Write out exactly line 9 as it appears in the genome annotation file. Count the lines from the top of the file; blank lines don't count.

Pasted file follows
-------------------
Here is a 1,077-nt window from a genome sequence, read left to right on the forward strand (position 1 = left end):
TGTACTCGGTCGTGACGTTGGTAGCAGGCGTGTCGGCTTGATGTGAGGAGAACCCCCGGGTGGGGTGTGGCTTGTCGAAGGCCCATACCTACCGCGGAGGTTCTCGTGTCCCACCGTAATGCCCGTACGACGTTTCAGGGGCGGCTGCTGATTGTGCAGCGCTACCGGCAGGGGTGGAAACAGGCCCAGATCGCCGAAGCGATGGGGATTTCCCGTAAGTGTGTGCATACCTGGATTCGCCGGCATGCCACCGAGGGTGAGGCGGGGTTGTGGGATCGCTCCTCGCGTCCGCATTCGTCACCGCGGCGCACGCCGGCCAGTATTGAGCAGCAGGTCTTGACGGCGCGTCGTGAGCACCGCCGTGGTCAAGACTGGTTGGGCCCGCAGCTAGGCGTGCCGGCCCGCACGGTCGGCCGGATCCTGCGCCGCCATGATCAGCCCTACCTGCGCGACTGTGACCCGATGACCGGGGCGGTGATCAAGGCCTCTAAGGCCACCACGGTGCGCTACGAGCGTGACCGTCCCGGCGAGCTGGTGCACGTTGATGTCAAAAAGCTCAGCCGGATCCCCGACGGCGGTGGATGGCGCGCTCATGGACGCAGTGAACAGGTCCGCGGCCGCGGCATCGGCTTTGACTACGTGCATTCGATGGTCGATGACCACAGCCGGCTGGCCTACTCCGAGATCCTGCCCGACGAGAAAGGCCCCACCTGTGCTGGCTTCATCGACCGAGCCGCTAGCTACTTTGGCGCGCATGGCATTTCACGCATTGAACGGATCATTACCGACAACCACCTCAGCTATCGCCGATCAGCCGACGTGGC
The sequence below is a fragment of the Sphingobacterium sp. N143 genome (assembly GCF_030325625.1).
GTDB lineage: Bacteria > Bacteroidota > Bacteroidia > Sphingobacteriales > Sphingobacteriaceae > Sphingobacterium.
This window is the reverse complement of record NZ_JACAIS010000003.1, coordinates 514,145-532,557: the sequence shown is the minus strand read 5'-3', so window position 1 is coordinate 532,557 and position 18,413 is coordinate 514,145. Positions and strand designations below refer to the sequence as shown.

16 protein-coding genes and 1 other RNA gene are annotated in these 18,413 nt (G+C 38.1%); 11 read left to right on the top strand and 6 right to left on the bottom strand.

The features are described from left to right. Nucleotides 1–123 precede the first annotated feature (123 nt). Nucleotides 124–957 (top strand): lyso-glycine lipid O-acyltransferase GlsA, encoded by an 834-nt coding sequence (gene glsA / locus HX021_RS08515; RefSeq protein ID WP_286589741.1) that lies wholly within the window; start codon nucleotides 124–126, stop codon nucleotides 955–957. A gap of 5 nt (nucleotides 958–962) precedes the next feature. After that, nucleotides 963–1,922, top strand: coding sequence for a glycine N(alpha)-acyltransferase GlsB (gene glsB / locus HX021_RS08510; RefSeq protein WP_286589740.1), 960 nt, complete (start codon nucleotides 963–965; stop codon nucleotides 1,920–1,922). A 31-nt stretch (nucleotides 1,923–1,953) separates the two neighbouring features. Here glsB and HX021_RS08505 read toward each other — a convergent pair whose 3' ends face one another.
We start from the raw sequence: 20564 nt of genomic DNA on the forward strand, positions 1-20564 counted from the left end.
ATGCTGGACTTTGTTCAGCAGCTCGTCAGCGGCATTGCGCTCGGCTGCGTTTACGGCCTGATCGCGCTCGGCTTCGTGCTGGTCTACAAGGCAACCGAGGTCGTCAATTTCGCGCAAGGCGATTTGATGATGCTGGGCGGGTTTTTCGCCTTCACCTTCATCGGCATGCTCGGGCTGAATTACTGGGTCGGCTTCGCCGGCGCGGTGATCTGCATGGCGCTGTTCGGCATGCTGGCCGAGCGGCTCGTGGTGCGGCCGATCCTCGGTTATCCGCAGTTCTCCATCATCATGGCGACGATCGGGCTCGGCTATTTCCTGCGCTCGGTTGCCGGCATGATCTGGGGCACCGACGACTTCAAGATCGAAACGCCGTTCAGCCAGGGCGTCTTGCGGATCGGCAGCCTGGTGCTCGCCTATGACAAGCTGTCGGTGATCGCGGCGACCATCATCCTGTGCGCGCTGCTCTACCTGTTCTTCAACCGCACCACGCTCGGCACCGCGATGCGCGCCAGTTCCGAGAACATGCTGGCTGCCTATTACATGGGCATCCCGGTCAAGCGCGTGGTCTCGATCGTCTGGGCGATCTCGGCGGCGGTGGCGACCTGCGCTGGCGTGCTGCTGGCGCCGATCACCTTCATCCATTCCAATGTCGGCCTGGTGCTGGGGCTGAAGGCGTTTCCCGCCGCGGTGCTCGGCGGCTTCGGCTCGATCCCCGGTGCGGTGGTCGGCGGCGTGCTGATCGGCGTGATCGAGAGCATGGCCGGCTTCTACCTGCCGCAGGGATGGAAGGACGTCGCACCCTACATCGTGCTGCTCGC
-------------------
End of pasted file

ATGCTGGACTTTGTTCAGCAGCTCGTCAGCGGCATTGCGCTCGGCTGCGTTTACGGCCTGATCGCGCTCGGCTTCGTGCTGGTCTACAAGGCAACCGAGGTCGTCAATTTCGCGCAAGGCGATTTGATGATGCTGGGCGGGTTTTTCGCCTTCACCTTCATCGGCATGCTCGGGCTGAATTACTGGGTCGGCTTCGCCGGCGCGGTGATCTGCATGGCGCTGTTCGGCATGCTGGCCGAGCGGCTCGTGGTGCGGCCGATCCTCGGTTATCCGCAGTTCTCCATCATCATGGCGACGATCGGGCTCGGCTATTTCCTGCGCTCGGTTGCCGGCATGATCTGGGGCACCGACGACTTCAAGATCGAAACGCCGTTCAGCCAGGGCGTCTTGCGGATCGGCAGCCTGGTGCTCGCCTATGACAAGCTGTCGGTGATCGCGGCGACCATCATCCTGTGCGCGCTGCTCTACCTGTTCTTCAACCGCACCACGCTCGGCACCGCGATGCGCGCCAGTTCCGAGAACATGCTGGCTGCCTATTACATGGGCATCCCGGTCAAGCGCGTGGTCTCGATCGTCTGGGCGATCTCGGCGGCGGTGGCGACCTGCGCTGGCGTGCTGCTGGCGCCGATCACCTTCATCCATTCCAATGTCGGCCTGGTGCTGGGGCTGAAGGCGTTTCCCGCCGCGGTGCTCGGCGGCTTCGGCTCGATCCCCGGTGCGGTGGTCGGCGGCGTGCTGATCGGCGTGATCGAGAGCATGGCCGGCTTCTACCTGCCGCAGGGATGGAAGGACGTCGCACCCTACATCGTGCTGCTCGC